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Georgia station starts over

Imedi reopens after troop attack

TBILISI, Georgia — When a couple of hundred masked and heavily armed riot troops stormed Tbilisi’s Imedi TV on a freezing night in November, forcing staff to the floor at gunpoint and pushing the muzzle of an assault rifle against the general manager’s forehead, CEO Lewis Robertson lost any illusions about the country’s fledging democracy.

The urbane 60-year old American who runs Imedi TV for Rupert Murdoch’s News Corp. — which holds a 49% stake but has power of attorney over owner Badri Patarkatsishvili’s majority stake while the Georgian runs for president — thought the country supported freedom of speech.

On Nov. 7 that belief disappeared after an armored personnel carrier burst through the iron-barred gates at Imedi TV’s studios in the Georgian capital and troops swarmed inside.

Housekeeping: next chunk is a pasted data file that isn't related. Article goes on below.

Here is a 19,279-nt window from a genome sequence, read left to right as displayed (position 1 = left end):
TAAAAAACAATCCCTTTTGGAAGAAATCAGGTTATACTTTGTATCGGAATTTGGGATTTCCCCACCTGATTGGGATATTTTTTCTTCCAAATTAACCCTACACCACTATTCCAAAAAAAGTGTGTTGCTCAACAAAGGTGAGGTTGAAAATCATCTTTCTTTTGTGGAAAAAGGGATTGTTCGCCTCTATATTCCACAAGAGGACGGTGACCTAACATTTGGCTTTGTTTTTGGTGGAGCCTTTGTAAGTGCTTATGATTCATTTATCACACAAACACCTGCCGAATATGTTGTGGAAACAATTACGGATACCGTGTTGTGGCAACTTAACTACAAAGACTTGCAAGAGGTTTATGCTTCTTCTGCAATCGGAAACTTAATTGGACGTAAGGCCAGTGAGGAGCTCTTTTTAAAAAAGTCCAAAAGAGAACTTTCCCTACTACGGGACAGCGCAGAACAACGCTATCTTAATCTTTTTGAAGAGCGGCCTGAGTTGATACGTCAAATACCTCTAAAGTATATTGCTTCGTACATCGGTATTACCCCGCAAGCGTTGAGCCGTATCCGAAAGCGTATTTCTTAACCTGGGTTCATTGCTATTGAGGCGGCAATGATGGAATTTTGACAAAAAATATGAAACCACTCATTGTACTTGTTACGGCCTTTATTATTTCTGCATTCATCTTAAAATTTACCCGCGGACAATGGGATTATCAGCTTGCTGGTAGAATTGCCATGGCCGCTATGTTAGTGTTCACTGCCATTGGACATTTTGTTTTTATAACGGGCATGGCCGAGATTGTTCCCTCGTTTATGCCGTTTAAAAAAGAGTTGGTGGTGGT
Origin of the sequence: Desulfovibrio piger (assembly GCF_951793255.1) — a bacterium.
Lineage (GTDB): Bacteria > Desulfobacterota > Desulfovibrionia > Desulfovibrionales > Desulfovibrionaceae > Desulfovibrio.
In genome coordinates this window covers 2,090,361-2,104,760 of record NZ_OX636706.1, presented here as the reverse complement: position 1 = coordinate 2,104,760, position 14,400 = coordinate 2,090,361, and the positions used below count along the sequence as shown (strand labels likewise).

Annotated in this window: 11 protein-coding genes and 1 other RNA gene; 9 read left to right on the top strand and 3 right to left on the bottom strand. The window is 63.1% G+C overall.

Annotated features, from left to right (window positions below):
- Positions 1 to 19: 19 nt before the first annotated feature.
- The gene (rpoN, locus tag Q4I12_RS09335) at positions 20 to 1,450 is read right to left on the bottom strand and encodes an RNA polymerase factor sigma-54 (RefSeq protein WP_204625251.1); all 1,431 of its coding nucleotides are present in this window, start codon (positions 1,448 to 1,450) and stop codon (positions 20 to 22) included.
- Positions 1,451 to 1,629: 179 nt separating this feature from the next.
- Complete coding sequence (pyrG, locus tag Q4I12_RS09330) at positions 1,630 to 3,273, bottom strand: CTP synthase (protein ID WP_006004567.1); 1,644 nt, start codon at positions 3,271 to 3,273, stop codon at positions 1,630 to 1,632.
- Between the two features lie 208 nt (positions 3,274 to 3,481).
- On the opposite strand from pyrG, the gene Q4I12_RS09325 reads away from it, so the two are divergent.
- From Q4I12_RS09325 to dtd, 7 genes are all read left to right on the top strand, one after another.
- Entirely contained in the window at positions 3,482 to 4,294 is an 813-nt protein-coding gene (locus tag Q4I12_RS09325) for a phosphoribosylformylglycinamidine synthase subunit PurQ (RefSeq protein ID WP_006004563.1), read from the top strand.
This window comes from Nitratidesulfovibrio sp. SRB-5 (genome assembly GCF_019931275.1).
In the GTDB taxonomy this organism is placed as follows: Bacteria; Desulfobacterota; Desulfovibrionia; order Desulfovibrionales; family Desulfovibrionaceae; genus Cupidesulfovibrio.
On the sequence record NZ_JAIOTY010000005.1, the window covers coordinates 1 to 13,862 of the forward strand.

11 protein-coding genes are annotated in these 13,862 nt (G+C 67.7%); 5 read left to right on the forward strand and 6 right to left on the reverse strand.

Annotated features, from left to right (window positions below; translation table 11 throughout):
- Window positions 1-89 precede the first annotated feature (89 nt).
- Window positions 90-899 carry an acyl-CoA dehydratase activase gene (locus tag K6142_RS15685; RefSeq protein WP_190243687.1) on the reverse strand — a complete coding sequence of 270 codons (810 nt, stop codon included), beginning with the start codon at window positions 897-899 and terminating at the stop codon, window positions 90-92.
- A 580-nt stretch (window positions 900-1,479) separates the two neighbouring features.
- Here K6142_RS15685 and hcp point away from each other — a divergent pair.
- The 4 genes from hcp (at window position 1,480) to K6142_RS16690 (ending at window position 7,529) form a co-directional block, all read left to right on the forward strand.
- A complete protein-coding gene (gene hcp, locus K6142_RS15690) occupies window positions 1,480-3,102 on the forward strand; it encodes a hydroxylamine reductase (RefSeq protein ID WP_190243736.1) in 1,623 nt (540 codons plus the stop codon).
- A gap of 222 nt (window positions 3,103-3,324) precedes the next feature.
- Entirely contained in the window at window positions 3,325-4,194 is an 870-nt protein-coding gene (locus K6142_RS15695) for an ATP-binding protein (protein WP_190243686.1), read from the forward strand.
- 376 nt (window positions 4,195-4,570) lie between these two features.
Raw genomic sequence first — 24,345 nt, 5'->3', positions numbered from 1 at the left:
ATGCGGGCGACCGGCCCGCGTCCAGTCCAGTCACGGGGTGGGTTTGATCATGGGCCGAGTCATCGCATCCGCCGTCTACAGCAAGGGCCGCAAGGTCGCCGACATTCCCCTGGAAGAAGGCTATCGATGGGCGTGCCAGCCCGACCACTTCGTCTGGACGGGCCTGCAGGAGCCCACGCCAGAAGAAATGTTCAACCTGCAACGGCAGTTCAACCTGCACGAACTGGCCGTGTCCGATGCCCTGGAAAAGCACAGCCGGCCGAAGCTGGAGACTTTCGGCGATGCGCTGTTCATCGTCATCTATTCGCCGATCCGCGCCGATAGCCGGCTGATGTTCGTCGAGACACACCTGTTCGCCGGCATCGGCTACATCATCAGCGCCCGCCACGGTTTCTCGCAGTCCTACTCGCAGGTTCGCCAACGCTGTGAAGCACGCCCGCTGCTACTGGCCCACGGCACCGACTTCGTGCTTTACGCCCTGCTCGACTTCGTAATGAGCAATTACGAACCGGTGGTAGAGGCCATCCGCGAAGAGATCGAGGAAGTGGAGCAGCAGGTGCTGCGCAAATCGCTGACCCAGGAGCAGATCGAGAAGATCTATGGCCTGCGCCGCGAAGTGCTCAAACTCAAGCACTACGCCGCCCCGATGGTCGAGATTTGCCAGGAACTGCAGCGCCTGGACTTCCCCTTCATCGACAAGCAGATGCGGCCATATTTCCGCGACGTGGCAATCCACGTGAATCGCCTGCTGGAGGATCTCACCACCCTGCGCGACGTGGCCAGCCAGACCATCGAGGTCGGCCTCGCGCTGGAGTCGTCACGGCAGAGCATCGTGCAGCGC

“Two hundred masked men burst into the station brandishing assault rifles, shouting and violently herding staff into the news room,” Robertson recalled Dec. 7, the day Imedi reopened after a month of government-enforced closure.

“Employees were beaten with batons, and rubber bullets and tear gas were fired at staff and local people who quickly turned out to support the station having seen what was happening live on air.”

Dramatic footage of armed men marching into the news room was flashed around the world as anchor Giorgi Targamadze relayed news of the shock assault live to viewers of the evening news. It was the same day that President Mikhail Saakashvili had cracked down on anti-government demonstrations and declared a state of emergency.